Irrigation often is the key to a successful crop in Louisiana. But it can be difficult for farmers to time irrigation events so they are most beneficial and to apply the water in an efficient way.
Those were among the topics discussed on Jan. 17 during the first in the LSU AgCenter’s second annual series of workshops on sustainable irrigation practices. The event, held at the LSU AgCenter Red River Research Station in Bossier City, featured presentations by AgCenter and Natural Resources Conservation Service personnel as well as panel discussions that included farmers.
Two more workshops will be held: on Jan. 25 in Winnsboro and on Feb. 14 in Marksville. Farmers, consultants and others who work in agriculture are urged to attend. They can register online here.
To achieve maximum yields, corn, soybeans and grain sorghum need at least 20 inches of water, AgCenter corn and cotton specialist Dan Fromme told attendees of the Bossier City meeting.
Farmers must time irrigation to fill in gaps between rains and provide plants enough water at critical growth stages. Corn needs the most water at the tasseling and silking stages, and soybeans at the flower, full-bloom and pod-filling stages, Fromme said.
Farmers also should take into account how much water their soil holds, which varies by soil type and can be affected if there are compaction issues, Fromme said.
AgCenter engineer Stacia Davis said agricultural irrigation and overall water use has increased in recent years in Louisiana. In 2014, the state used 9.3 billion gallons of water, about half of which was used for power generation, she said.
Louisiana’s groundwater aquifers — which can take decades and centuries to be replenished — are facing pollution from chemicals, saltwater intrusion and low water levels. That is concerning, Davis said, because groundwater is the most common source of irrigation water.
“We have increased our use but have not changed where we’re drawing it from,” she said, adding that the state needs to make better use of its abundant surface water.
AgCenter water quality specialist Changyoon Jeong told about his work monitoring nutrient content of water from Red Bayou, an NRCS project that pumps water from the Red River to a bayou so farmers can use it instead of groundwater to irrigate. He also discussed his research on tailwater recovery, a system that captures irrigation runoff and rainwater so it can be recycled.
AgCenter agronomist Syam Dodla said most Louisiana farmers irrigate by flooding furrows. That practice is only 40 to 70 percent efficient, he said.
“If efficiency is low, we’re going to lose the soil through runoff and the leaching process, and you are making the water more saline,” he said.
Irrigating every other row uses up to 30 percent less water without a yield penalty, Dodla said.
NRCS agronomist Chris Coreil said his agency can provide financial assistance to farmers who want to try new technologies and implement conservation practices, such as planting winter cover crops to improve soil health. Having healthy soil is important, he said, because it promotes good water quality, increased infiltration and water holding capacity, and increases drought tolerance.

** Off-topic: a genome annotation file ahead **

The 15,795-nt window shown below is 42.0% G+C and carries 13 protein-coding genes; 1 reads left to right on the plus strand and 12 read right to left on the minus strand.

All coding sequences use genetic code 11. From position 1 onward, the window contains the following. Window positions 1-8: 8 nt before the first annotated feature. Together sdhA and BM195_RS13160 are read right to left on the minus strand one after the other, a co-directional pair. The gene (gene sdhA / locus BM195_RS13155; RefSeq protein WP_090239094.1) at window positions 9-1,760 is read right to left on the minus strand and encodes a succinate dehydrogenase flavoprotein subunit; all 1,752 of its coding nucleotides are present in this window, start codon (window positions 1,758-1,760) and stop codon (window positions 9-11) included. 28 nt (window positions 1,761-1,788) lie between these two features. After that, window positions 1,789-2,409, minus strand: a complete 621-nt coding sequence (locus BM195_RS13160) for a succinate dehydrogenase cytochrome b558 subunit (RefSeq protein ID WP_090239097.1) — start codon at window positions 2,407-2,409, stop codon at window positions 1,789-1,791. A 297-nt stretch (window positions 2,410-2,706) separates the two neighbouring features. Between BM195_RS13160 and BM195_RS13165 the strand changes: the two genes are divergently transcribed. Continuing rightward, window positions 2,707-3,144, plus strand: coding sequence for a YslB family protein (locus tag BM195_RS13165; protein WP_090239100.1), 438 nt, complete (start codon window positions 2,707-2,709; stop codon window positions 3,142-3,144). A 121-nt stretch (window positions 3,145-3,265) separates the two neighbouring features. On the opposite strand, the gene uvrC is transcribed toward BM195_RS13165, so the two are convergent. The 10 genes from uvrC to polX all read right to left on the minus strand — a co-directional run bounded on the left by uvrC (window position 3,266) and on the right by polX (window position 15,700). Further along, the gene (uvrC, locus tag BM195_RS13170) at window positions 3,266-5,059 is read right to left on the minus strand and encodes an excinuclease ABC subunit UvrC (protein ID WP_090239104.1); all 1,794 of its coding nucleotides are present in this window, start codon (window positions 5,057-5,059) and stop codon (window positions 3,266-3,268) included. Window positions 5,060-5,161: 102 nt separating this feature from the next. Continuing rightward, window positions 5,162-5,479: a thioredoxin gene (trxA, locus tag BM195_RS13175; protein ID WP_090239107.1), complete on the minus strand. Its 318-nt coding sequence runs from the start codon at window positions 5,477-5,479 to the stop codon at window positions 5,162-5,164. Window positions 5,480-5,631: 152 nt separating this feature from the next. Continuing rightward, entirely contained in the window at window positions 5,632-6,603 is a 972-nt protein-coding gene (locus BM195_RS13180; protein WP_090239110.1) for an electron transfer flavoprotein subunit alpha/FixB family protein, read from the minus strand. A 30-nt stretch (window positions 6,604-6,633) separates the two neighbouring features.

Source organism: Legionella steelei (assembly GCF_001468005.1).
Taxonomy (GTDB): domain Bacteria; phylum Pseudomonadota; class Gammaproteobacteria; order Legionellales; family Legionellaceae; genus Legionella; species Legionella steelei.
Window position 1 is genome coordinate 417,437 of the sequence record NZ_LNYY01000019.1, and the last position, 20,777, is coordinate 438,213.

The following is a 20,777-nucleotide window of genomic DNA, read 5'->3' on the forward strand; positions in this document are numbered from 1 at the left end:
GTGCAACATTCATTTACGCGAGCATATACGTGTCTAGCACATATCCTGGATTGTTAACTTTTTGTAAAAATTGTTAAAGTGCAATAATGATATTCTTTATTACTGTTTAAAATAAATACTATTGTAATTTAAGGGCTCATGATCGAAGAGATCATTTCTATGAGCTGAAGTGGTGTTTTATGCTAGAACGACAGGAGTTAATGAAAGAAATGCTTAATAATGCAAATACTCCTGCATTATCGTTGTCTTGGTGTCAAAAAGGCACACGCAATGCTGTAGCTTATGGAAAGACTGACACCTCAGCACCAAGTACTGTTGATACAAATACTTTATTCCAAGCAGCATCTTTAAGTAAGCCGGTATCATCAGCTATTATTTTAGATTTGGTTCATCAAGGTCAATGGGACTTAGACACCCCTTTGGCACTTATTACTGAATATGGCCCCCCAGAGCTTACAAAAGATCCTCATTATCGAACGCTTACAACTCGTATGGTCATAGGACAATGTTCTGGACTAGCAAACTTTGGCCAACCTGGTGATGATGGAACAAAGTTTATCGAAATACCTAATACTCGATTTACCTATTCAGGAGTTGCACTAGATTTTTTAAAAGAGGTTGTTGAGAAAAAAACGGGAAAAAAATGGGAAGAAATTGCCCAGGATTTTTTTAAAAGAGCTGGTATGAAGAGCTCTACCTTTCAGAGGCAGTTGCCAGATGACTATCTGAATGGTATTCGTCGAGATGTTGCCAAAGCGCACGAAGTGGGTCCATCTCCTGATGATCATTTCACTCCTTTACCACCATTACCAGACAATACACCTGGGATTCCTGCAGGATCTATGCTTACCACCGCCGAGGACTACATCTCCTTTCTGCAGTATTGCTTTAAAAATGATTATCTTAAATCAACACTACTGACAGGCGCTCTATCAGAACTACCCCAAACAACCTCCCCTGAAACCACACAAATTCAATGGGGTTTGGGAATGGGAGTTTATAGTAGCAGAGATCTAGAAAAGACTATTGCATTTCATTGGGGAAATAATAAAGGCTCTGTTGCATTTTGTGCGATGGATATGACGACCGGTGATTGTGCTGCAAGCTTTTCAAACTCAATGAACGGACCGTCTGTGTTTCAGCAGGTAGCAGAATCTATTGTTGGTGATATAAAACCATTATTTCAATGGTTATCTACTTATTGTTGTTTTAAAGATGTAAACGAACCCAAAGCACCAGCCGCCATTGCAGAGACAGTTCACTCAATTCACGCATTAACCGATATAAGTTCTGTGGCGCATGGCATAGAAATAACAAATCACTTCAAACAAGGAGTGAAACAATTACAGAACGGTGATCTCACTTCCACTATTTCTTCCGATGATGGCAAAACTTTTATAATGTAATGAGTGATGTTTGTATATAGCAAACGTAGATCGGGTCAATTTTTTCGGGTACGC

Although irrigation water management is only part of a conservation plan, it is an important consideration for many reasons, said Louisiana Master Farmer Program coordinator Ernest Girouard.
Today’s farmers are tasked with feeding a growing world population. But the amount of available water is decreasing, Girouard said, with agriculture using between 60 and 70 percent of the global supply.
Bruce Garner, AgCenter agent in West Carroll Parish, stressed the difference between watering and irrigating.
“Watering is going out and turning the pump on and not bringing any tools,” he said.
Computerized hole-selection software can help farmers decide how many and what size holes to punch in poly pipe. Two programs — PHAUCET and Pipe Planner — are available for free.
Soil moisture sensors collect data that can help farmers determine if more water is needed. Davis, who has tested several types of sensors, said each model has different strengths and limitations.
Sensor data by itself should not be the basis for an irrigation decision, Davis said.
“You can’t replace knowledge of what the crop does, what the soil does and knowing your field,” she said. “But these technologies can help you make a decision about irrigating if you’re on the edge.”
The AgCenter is developing two electronic tools to help farmers irrigate better. One is a spreadsheet that uses information that farmers input about their fields, crops and climatic factors to determine when subsequent irrigation events are needed.
The AgCenter also is working on an app for smartphones, tablets and computers that will help farmers calculate cost savings for various irrigation equipment investments. AgCenter economist Naveen Adusumilli said the app is expected to be ready in a few weeks.